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Oral Health & Preventive Dentistry



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Oral Health Prev Dent 12 (2014), No. 3     26. Sep. 2014
Oral Health Prev Dent 12 (2014), No. 3  (26.09.2014)

Page 233-239, doi:10.3290/j.ohpd.a31668, PubMed:24624394

Oral Health Condition and Hygiene Habits Among Adult Patients with Respect to Their Level of Dental Anxiety
Kanaffa-Kilijanska, Urszula / Kaczmarek, Urszula / Kilijanska, Barbara / Frydecka, Dorota
Purpose: Dental anxiety is a common phenomenon influencing the relationship between a patient and a doctor as well as the course of treatment. The aim of the study was to assess the oral health status and hygiene habits among adult patients with respect to their level of dental anxiety.
Materials and Methods: 117 consecutive adult patients referred to the Department of Conservative Dentistry and Paedodontics of Wroclaw Medical University were included in the study. There were 58 women (49.57%) and 59 men (50.43%). The mean age of the patients was 36.57 ± 16.76 years. The level of dental anxiety was assessed using the Modified Dental Anxiety Scale (MDAS). To evaluate dental health status and oral hygiene, the following indices were used: total number of decayed, missing and filled teeth (DMF/T) as well as surfaces (DMF/S), approximal plaque index (API), oral hygiene index (OHI), debris index (DI) and calculus ondex (CI).
Results: The study revealed that the patients with high MDAS presented a higher calculus index (CI). There was a negative correlation between a high level of dental anxiety measured by MDAS and the number of filled teeth (F/T) as well as the number of filled dental surfaces (F/S). There was no significant correlation between dental anxiety as measured with the MDAS and age, gender or level of education; however, smokers had a significantly higher anxiety level than non-smokers.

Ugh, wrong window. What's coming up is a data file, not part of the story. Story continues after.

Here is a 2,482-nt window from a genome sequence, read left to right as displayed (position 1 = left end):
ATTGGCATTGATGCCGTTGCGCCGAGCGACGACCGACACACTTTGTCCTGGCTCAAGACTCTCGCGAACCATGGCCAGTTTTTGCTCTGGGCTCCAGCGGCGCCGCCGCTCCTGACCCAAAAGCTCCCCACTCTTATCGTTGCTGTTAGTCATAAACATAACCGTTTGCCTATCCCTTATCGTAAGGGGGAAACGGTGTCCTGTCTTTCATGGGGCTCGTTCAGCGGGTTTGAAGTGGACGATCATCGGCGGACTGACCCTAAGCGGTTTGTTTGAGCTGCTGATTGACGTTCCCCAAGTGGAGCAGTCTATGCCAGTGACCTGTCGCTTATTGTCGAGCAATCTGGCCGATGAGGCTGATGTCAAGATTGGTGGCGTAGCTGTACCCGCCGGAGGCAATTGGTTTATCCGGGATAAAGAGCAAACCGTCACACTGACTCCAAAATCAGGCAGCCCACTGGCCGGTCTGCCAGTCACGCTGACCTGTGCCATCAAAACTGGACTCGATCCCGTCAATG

Conclusions: Dental anxiety has a negative influence on oral health status; the higher the level of dental anxiety, the lower the number of filled teeth and the higher the calculus index. Poor dental and periodontal health may have many somatic as well as psychosocial consequences, both of which lower the quality of life of the patient.

Keywords: adult, dental anxiety, Modified Dental Anxiety Scale (MDAS), oral health, oral hygiene
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